Arrhythmogenic ventricular cardiomyopathy; Carvajal disease; Composite junction; Desmosomes; Intercalated disk; Naxos disease
Desmosomes are intercellular adhesive junctions of epithelial cells that contain two major transmembrane components, the desmogleins (Dsg) and desmocollins (Dsc), which are cadherin-type cell–cell adhesion molecules and are anchored to intermediate filaments of keratin through interactions with plakoglobin and desmoplakin. Desmosomes play an important role in maintaining the proper structure and barrier function of the epidermis and mucous epithelia. Four Dsg isoforms have been identified to date, Dsg1–Dsg4, and are involved in several skin and heart diseases. Dsg1 and Dsg3 are the two major Dsg isoforms in the skin and mucous membranes, and are targeted by IgG autoantibodies in pemphigus, an autoimmune disease of the skin and mucous membranes. Dsg1 is also targeted by exfoliative toxin (ET) released by Staphylococcus aureus in the infectious skin diseases bullous impetigo and staphylococcal scalded skin syndrome (SSSS). ET is a unique serine protease that shows lock and key specificity to Dsg1. Dsg2 is expressed in all tissues possessing desmosomes, including simple epithelia and myocardia, and mutations in this gene are responsible for arrhythmogenic right ventricular cardiomyopathy/dysplasia. Dsg4 plays an important adhesive role mainly in hair follicles, and Dsg4 mutations cause abnormal hair development. Recently, an active disease model for pemphigus was generated by a unique approach using autoantigen-deficient mice that do not acquire tolerance against the defective autoantigen. Adoptive transfer of Dsg3−/− lymphocytes into mice expressing Dsg3 induces stable anti-Dsg3 IgG production with development of the pemphigus phenotype. This mouse model is a valuable tool with which to investigate immunological mechanisms of harmful IgG autoantibody production in pemphigus. Further investigation of desmoglein molecules will continue to provide insight into the unsolved pathophysiological mechanisms of diseases and aid in the development of novel therapeutic strategies with minimal side effects.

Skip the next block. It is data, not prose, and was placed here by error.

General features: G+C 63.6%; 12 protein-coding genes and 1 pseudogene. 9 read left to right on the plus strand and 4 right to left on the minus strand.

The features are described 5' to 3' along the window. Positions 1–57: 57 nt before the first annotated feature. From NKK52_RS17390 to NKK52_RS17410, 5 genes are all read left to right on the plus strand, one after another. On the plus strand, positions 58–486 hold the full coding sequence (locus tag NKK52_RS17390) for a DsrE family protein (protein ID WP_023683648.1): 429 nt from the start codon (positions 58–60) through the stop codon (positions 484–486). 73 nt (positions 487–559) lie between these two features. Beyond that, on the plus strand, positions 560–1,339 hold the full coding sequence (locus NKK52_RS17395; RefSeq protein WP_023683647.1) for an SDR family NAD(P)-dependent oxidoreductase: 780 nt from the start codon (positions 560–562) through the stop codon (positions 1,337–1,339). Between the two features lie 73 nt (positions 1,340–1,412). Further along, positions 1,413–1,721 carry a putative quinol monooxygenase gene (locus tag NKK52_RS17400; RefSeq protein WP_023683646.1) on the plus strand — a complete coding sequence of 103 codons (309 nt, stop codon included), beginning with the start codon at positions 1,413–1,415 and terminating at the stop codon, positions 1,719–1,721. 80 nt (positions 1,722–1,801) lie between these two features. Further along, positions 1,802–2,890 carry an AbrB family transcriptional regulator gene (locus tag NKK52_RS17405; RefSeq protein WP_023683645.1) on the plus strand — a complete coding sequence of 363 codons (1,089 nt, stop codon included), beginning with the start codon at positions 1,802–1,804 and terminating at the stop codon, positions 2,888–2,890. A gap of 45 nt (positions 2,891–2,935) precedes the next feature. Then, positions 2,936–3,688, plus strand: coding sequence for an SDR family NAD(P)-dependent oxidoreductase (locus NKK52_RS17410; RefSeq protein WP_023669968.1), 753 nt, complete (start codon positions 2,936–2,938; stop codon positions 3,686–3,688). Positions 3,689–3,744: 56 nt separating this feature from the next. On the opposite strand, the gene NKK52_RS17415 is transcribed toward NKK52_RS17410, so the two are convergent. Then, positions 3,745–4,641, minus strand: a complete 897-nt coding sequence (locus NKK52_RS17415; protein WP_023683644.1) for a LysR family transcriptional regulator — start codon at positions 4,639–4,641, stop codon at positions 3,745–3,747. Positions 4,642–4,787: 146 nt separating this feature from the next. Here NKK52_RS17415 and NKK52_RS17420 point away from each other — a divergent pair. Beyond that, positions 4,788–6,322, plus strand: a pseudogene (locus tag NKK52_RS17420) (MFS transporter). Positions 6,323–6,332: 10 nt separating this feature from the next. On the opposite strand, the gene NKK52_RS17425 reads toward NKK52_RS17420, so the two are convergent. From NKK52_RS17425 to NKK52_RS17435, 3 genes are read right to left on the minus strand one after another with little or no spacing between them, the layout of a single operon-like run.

cadherin; pemphigus; impetigo; SSSS; mouse model; ELISA
Arrhythmogenic right ventricular cardiomyopathy (ARVC) is a cardiac disease characterized by the presence of fibrofatty replacement of the right ventricular myocardium, which may cause ventricular arrhythmias and sudden cardiac death. Pathogenic mutations in several genes encoding mainly desmosomal proteins have been reported. Our aim is to perform genotype-phenotype correlations to establish the diagnostic value of genetics and to assess the role of mutation type in age-related penetrance in ARVC.
Methods and Results